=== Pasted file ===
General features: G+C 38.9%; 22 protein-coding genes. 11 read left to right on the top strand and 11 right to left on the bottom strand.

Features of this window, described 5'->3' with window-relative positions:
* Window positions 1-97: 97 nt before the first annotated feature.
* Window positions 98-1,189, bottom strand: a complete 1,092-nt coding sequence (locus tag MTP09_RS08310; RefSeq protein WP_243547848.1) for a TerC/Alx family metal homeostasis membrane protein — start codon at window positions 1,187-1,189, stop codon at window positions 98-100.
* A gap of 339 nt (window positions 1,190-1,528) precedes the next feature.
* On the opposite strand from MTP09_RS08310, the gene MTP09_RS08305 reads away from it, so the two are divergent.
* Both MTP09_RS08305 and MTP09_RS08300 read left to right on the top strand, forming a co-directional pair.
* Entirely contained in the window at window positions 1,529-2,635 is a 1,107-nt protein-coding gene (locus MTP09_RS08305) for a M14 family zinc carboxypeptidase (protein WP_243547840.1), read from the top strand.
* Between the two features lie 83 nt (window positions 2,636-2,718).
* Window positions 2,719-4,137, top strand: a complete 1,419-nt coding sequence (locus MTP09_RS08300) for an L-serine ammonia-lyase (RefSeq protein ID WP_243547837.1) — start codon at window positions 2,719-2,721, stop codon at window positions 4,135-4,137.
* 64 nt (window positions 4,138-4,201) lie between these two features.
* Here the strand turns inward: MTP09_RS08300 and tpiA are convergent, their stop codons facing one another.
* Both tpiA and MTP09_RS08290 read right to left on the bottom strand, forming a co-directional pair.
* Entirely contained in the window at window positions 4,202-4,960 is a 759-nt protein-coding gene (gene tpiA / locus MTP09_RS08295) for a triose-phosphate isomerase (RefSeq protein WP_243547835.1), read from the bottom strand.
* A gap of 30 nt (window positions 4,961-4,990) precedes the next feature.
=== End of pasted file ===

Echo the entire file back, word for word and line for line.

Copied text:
General features: G+C 38.9%; 22 protein-coding genes. 11 read left to right on the top strand and 11 right to left on the bottom strand.

Features of this window, described 5'->3' with window-relative positions:
* Window positions 1-97: 97 nt before the first annotated feature.
* Window positions 98-1,189, bottom strand: a complete 1,092-nt coding sequence (locus tag MTP09_RS08310; RefSeq protein WP_243547848.1) for a TerC/Alx family metal homeostasis membrane protein — start codon at window positions 1,187-1,189, stop codon at window positions 98-100.
* A gap of 339 nt (window positions 1,190-1,528) precedes the next feature.
* On the opposite strand from MTP09_RS08310, the gene MTP09_RS08305 reads away from it, so the two are divergent.
* Both MTP09_RS08305 and MTP09_RS08300 read left to right on the top strand, forming a co-directional pair.
* Entirely contained in the window at window positions 1,529-2,635 is a 1,107-nt protein-coding gene (locus MTP09_RS08305) for a M14 family zinc carboxypeptidase (protein WP_243547840.1), read from the top strand.
* Between the two features lie 83 nt (window positions 2,636-2,718).
* Window positions 2,719-4,137, top strand: a complete 1,419-nt coding sequence (locus MTP09_RS08300) for an L-serine ammonia-lyase (RefSeq protein ID WP_243547837.1) — start codon at window positions 2,719-2,721, stop codon at window positions 4,135-4,137.
* 64 nt (window positions 4,138-4,201) lie between these two features.
* Here the strand turns inward: MTP09_RS08300 and tpiA are convergent, their stop codons facing one another.
* Both tpiA and MTP09_RS08290 read right to left on the bottom strand, forming a co-directional pair.
* Entirely contained in the window at window positions 4,202-4,960 is a 759-nt protein-coding gene (gene tpiA / locus MTP09_RS08295) for a triose-phosphate isomerase (RefSeq protein WP_243547835.1), read from the bottom strand.
* A gap of 30 nt (window positions 4,961-4,990) precedes the next feature.